The main contradiction inherent in the Declaration of Independence and the Bill of Rights at the time they were written is the difference between the words in the documents and their practical application. For instance, the Declaration of Independence, publicly announced on July 4, 1776, states:
We hold these truths to be self-evident, that all men are created equal, that they are endowed by their creator with certain unalienable rights, that among these are life, liberty, and the pursuit of happiness.
The Bill of Rights, ratified on December 15, 1791, is comprised of the first ten amendments to the US Constitution. The first amendment states:
Congress shall make no law respecting an establishment of religion, or prohibiting the free exercise thereof; or abridging the freedom of speech, or of the press; or the right of the people peaceably to assemble, and to petition the government for a redress of grievances.
The contradiction is that the rights of equality, life, liberty, the pursuit of happiness, freedom of speech, and the right of people to assemble and petition the government when they had grievances applied only to white males.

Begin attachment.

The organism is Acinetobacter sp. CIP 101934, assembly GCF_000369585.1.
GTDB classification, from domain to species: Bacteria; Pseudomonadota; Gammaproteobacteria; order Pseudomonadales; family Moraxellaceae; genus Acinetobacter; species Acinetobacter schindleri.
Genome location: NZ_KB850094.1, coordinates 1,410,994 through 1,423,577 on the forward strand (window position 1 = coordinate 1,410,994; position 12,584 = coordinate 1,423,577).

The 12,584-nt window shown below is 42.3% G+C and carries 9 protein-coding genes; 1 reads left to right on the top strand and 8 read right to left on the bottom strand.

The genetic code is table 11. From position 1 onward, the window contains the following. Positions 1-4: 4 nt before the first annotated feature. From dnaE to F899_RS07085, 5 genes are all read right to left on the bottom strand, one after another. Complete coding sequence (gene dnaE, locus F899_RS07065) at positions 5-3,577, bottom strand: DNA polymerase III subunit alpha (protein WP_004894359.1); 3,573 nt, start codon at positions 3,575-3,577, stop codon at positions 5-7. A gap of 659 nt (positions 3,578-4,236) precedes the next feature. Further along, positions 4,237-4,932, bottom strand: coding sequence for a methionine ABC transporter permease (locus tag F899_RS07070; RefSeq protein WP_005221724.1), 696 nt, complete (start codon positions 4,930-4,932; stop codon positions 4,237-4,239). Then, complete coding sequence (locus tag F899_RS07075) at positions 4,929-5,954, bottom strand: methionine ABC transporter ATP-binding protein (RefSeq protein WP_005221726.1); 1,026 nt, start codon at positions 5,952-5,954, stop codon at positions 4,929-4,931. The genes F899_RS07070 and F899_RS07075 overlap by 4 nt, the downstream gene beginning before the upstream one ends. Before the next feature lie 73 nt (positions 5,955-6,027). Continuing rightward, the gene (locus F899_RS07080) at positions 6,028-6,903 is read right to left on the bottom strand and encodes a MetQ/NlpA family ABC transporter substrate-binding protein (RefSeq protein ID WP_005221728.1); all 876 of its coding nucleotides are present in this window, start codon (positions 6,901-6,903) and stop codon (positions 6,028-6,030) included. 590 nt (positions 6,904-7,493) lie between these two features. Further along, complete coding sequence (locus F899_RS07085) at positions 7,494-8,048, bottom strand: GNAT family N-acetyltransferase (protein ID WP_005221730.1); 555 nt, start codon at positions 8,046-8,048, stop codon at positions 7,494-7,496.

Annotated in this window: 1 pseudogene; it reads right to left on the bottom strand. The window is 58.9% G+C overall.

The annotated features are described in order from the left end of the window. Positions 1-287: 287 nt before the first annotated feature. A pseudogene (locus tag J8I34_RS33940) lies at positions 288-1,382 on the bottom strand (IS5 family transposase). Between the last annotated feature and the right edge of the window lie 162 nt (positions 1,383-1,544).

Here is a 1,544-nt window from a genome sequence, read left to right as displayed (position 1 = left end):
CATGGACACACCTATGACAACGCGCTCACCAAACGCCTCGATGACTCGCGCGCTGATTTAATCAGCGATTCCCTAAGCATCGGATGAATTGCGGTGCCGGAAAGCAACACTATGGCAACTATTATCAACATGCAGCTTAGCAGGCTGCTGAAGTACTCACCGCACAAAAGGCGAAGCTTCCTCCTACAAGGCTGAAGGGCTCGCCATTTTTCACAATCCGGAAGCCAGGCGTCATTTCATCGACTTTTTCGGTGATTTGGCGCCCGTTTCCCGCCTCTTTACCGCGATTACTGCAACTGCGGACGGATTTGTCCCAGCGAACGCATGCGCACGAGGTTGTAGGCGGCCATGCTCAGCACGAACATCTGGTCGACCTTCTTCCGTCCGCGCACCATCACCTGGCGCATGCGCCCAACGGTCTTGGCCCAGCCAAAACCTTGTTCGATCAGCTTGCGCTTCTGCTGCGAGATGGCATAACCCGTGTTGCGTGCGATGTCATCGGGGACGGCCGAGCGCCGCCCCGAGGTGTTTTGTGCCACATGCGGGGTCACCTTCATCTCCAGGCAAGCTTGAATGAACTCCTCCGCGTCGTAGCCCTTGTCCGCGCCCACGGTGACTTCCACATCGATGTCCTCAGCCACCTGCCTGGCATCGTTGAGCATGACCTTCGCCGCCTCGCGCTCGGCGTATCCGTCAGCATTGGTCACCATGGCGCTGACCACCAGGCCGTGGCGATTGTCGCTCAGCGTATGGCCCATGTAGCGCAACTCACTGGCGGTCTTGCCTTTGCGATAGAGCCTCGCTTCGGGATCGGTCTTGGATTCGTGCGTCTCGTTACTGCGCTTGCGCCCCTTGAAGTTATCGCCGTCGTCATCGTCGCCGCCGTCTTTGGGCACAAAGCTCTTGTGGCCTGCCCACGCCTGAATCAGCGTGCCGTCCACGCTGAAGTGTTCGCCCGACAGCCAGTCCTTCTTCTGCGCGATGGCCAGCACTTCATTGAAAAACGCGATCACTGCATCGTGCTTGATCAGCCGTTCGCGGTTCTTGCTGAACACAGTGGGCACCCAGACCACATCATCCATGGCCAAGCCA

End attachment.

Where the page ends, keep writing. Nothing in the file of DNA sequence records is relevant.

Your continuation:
Most African Americans, for instance, were still bound in slavery at the time these documents were written and approved, and so these rights did not apply to them. In fact, many of the founding fathers, including George Washington and Thomas Jefferson, were slave owners.
The rights in these documents also did not apply to Native Americans. Although they lived on the land comprising the new country of the United States far longer than anyone else, they were not even considered citizens.
Women were another group that the rights in these documents did not cover. In 1776, Abigail Adams wrote a letter to her husband John Adams urging him to "remember the ladies and be more generous and favorable to them than your ancestors." However, it was not until August 18, 1920, that the nineteenth amendment was ratified and women received the right to vote.